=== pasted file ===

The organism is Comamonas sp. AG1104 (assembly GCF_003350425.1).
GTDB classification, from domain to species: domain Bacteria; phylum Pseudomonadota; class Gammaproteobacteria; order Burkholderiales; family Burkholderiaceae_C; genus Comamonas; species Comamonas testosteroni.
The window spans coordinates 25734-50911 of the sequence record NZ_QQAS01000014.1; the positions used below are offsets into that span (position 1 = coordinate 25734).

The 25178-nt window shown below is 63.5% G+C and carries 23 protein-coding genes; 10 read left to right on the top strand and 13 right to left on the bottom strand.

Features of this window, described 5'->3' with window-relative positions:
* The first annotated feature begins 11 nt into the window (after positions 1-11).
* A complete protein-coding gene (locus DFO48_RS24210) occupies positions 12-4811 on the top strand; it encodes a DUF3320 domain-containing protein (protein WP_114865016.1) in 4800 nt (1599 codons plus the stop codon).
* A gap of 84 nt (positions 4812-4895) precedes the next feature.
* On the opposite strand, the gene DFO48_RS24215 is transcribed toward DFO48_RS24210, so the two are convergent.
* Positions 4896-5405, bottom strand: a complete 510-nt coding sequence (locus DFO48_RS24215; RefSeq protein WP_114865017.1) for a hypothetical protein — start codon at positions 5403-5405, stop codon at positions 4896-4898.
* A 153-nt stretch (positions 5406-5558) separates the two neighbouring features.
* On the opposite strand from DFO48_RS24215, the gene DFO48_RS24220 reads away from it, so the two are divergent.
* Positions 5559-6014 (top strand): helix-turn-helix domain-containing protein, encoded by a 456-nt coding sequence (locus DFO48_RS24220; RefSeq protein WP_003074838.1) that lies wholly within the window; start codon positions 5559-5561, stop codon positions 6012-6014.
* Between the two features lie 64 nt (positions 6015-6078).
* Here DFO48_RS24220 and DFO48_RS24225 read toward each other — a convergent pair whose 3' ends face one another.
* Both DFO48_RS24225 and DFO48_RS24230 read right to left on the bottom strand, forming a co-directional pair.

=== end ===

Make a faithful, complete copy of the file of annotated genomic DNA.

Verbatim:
The organism is Comamonas sp. AG1104 (assembly GCF_003350425.1).
GTDB classification, from domain to species: domain Bacteria; phylum Pseudomonadota; class Gammaproteobacteria; order Burkholderiales; family Burkholderiaceae_C; genus Comamonas; species Comamonas testosteroni.
The window spans coordinates 25734-50911 of the sequence record NZ_QQAS01000014.1; the positions used below are offsets into that span (position 1 = coordinate 25734).

The 25178-nt window shown below is 63.5% G+C and carries 23 protein-coding genes; 10 read left to right on the top strand and 13 right to left on the bottom strand.

Features of this window, described 5'->3' with window-relative positions:
* The first annotated feature begins 11 nt into the window (after positions 1-11).
* A complete protein-coding gene (locus DFO48_RS24210) occupies positions 12-4811 on the top strand; it encodes a DUF3320 domain-containing protein (protein WP_114865016.1) in 4800 nt (1599 codons plus the stop codon).
* A gap of 84 nt (positions 4812-4895) precedes the next feature.
* On the opposite strand, the gene DFO48_RS24215 is transcribed toward DFO48_RS24210, so the two are convergent.
* Positions 4896-5405, bottom strand: a complete 510-nt coding sequence (locus DFO48_RS24215; RefSeq protein WP_114865017.1) for a hypothetical protein — start codon at positions 5403-5405, stop codon at positions 4896-4898.
* A 153-nt stretch (positions 5406-5558) separates the two neighbouring features.
* On the opposite strand from DFO48_RS24215, the gene DFO48_RS24220 reads away from it, so the two are divergent.
* Positions 5559-6014 (top strand): helix-turn-helix domain-containing protein, encoded by a 456-nt coding sequence (locus DFO48_RS24220; RefSeq protein WP_003074838.1) that lies wholly within the window; start codon positions 5559-5561, stop codon positions 6012-6014.
* Between the two features lie 64 nt (positions 6015-6078).
* Here DFO48_RS24220 and DFO48_RS24225 read toward each other — a convergent pair whose 3' ends face one another.
* Both DFO48_RS24225 and DFO48_RS24230 read right to left on the bottom strand, forming a co-directional pair.